I received many thoughtful comments and emails on my latest blog. It surprised me. Often, with a blog, I think through it for days before crafting it and posting it. I’m usually proud of the pacing, the wit, the style, the grammar, etc., and (being honest) sometimes I am disappointed when I don’t get a lot of comments. For the last blog, however, I wrote like the sportswriter Red Smith: I sat at the typewriter and opened a vein. I received comments and private emails back that were almost essays, and I could fill a book with the wisdom communicated back to me. I have more work to do on my inside, my emotional health, and perhaps my low testosterone has knocked me down enough notches where it’s easier to take myself apart once again and reconsider some things. If I don’t sort this out my central serous chorioretinopathy will worsen. I could lose part of my vision permanently. It is that serious if I don’t sort this out now. My emotional health is a medical issue, so read on.
Perfect. Perfection. Someone I love very much pointed this out to me. How many times did I mention that word in my last blog? It wasn’t planned, and—I suppose—when I write without planning I wind up saying the darndest things. The belief we can achieve perfection is, as it was pointed out to me:
“A recipe for disaster....if we were perfect, or what we accomplished were perfect, we'd have no further reason to be alive as our work here is to do our best, which surely is striving towards fulfillment, not necessarily perfection. But if you're looking for the source of anxiety that is exacerbating the red dot, look no further.”
Agreed. As always, I try to think back to when ideas like that took hold. When I graduated high school and began my studies at Juilliard, my parents moved from our house to a new one they had built a few miles away. In every way I could see, they were “moving up” from a nice house to an even nicer one. My father’s career went into the next gear and—for the first time in my life—I sensed from my mother that she was not worried about everyone’s financial future. I was the youngest of her children and we were now out of the house at college and beyond. Empty nest. My mother had funds to play with and she bought art.
The most notable piece (to me, at least) was a 1960 untitled triptych by American painter Bob Thompson. I would stand before it often and study it, the bold colors and messy brush strokes burning brightly before my eyes. When my mother died in 2006 I asked to have this one. My mother sometimes stood next to me when I drank in the Bob Thompson adorning the dining room wall. As I study it now, in my own house, I imagine her next to me, so close I could hold her hand again. I remember the first time we discussed it.
“He died of a heroin overdose,” she said.
“True. He wasn’t even 30 years old. This is something new to you, Alexander.” Then she lectured me as if I were ten years old: “There are people who destroy themselves. But some leave behind art that is perfect.”
I have an excellent memory, and I can still hear that, word for word, ringing in my head. When I went back to New York to resume the semester at Juilliard, my teacher told me I wasn’t able to express the depth of a certain oboe etude because, in my life, I hadn’t “suffered enough.” Well, that sealed the deal.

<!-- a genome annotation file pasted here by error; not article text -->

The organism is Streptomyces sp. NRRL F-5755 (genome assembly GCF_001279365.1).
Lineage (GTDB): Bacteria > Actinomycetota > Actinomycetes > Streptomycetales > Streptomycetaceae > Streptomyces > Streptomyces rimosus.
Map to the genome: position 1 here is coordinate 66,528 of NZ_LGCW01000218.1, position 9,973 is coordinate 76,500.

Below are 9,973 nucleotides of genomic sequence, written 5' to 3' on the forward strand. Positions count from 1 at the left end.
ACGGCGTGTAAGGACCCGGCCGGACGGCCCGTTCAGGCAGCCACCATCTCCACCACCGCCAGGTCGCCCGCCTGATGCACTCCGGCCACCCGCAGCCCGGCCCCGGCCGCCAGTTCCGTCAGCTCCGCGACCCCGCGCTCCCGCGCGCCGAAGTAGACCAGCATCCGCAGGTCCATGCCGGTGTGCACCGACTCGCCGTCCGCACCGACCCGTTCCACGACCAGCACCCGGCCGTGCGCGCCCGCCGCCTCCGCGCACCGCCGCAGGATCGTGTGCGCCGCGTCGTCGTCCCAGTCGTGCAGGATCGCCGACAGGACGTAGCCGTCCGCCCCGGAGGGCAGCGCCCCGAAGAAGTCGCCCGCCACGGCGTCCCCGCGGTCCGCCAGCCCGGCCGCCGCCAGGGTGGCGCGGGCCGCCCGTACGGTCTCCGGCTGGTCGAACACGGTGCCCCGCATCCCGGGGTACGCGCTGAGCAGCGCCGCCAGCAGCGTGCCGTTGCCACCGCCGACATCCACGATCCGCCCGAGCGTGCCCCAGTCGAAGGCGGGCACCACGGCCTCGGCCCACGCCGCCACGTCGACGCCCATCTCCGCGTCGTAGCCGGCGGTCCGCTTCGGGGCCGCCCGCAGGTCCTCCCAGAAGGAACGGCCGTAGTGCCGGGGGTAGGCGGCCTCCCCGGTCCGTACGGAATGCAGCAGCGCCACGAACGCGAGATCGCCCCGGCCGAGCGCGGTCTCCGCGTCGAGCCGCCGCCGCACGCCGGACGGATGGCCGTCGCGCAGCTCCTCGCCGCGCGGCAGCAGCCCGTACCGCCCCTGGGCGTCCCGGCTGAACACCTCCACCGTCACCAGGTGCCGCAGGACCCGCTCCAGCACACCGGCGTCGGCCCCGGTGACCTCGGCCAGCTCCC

I had suffered plenty—privately—by the time I was four with dog shootings and the guilt over my nanny’s death, and I had made my adolescence into a model of strength despite my unspoken traumas that didn’t fit with the rest of the nice things surrounding my life. Something contorted deeply inside me during the next few months, and it was the desire to manufacture a suffering that wasn’t really there. The innermost core of me suffered and knew pain, but I had mastered that for a while, so a second layer of false suffering—“virtual” suffering, perhaps, or a more public suffering—encased me for a while, and maybe it is still with me, intermixed with the rest of my “real” scars. I set “perfection” as the only acceptable goal from then on. Fail and I was worthless. Come in second place and I was worthless. The failure and the suffering might lead me to produce something perfect in the meantime, even if I destroyed myself in the process. It wasn’t about me, anyway. It was about what I left behind.
I’m not saying this added motivation hasn’t helped me in life; in fact, many of my accomplishments are as a result of this inner drive for perfection. I tend to be a lazy person otherwise, and without the self-loathing I might not have produced anything worthwhile. I just noticed the Wikipedia article about me is about the same length as the one about Bob Thompson. I wonder what my mother would think of that if she were still alive.
After considering this, I have to understand how this relates to my healing. It strikes me that my desire to be a “model” patient could have a dark side, too. “Model” is code for “perfect.” That relentless drive for perfection again, so catchy in advertisements yet potentially dangerous. Everyone praises my positive attitude despite my diagnosis, but I wonder if I am missing out on part of my healing by not “going with the flow” some more, going up and down on the roller-coaster and being more honest about the lows—brutally honest—about the bad days when, in the words of a friend, “you want to punch kittens.” As I learned through childhood, if you block out the lows too much (something I was good at) the highs aren’t as sweet. If you inure yourself to the swings you don’t hurt so much but you also miss the surprises. Another friend told me, “some parts of roller coaster rides are wonderful.” True. Maybe I forgot about that in my drive to be perfect.
Thursday, November 17, 2011
The red dot is back. Just like that.
I don't know if I am even going to post this, but I feel the need (something I haven't felt in a while) to just write as a way of sorting out my thoughts. After the first brain surgery, I felt searing pain inside my head if I thought too much. Two thoughts put together was too much, but I discovered a kind of peace in the process of writing. I would see my thoughts unfold on the computer screen, and as the words trickled out I would feel better. Just writing this paragraph is making me feel better.
So, the red dot in my right eye is back all of sudden. I've lost track of how long it has been, but it's been a few months since "central serous chorioretinopathy" has been on the tip of my tongue. In my last visit to the endocrinologist I almost forgot to mention it; that's how far out of my mind it is.